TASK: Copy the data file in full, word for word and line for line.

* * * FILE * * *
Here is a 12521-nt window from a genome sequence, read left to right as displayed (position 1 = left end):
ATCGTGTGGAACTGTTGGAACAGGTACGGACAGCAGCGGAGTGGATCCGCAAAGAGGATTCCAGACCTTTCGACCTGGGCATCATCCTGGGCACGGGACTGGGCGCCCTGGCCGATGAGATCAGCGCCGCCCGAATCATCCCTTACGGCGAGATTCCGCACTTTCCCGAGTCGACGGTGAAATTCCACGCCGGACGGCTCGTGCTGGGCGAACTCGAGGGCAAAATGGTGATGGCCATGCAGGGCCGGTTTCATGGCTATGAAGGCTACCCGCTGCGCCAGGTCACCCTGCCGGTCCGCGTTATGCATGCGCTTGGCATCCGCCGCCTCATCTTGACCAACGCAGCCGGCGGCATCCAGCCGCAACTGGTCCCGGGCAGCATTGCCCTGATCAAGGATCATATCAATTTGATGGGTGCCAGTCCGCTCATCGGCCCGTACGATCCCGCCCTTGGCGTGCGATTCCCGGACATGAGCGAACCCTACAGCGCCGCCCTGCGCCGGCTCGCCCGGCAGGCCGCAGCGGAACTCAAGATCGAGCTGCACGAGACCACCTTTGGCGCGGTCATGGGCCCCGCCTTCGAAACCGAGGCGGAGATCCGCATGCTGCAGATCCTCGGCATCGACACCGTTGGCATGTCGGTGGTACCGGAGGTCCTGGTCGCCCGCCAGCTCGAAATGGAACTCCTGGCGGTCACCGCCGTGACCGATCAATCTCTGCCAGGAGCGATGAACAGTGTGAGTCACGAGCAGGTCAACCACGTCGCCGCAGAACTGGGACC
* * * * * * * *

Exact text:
Here is a 12521-nt window from a genome sequence, read left to right as displayed (position 1 = left end):
ATCGTGTGGAACTGTTGGAACAGGTACGGACAGCAGCGGAGTGGATCCGCAAAGAGGATTCCAGACCTTTCGACCTGGGCATCATCCTGGGCACGGGACTGGGCGCCCTGGCCGATGAGATCAGCGCCGCCCGAATCATCCCTTACGGCGAGATTCCGCACTTTCCCGAGTCGACGGTGAAATTCCACGCCGGACGGCTCGTGCTGGGCGAACTCGAGGGCAAAATGGTGATGGCCATGCAGGGCCGGTTTCATGGCTATGAAGGCTACCCGCTGCGCCAGGTCACCCTGCCGGTCCGCGTTATGCATGCGCTTGGCATCCGCCGCCTCATCTTGACCAACGCAGCCGGCGGCATCCAGCCGCAACTGGTCCCGGGCAGCATTGCCCTGATCAAGGATCATATCAATTTGATGGGTGCCAGTCCGCTCATCGGCCCGTACGATCCCGCCCTTGGCGTGCGATTCCCGGACATGAGCGAACCCTACAGCGCCGCCCTGCGCCGGCTCGCCCGGCAGGCCGCAGCGGAACTCAAGATCGAGCTGCACGAGACCACCTTTGGCGCGGTCATGGGCCCCGCCTTCGAAACCGAGGCGGAGATCCGCATGCTGCAGATCCTCGGCATCGACACCGTTGGCATGTCGGTGGTACCGGAGGTCCTGGTCGCCCGCCAGCTCGAAATGGAACTCCTGGCGGTCACCGCCGTGACCGATCAATCTCTGCCAGGAGCGATGAACAGTGTGAGTCACGAGCAGGTCAACCACGTCGCCGCAGAACTGGGACC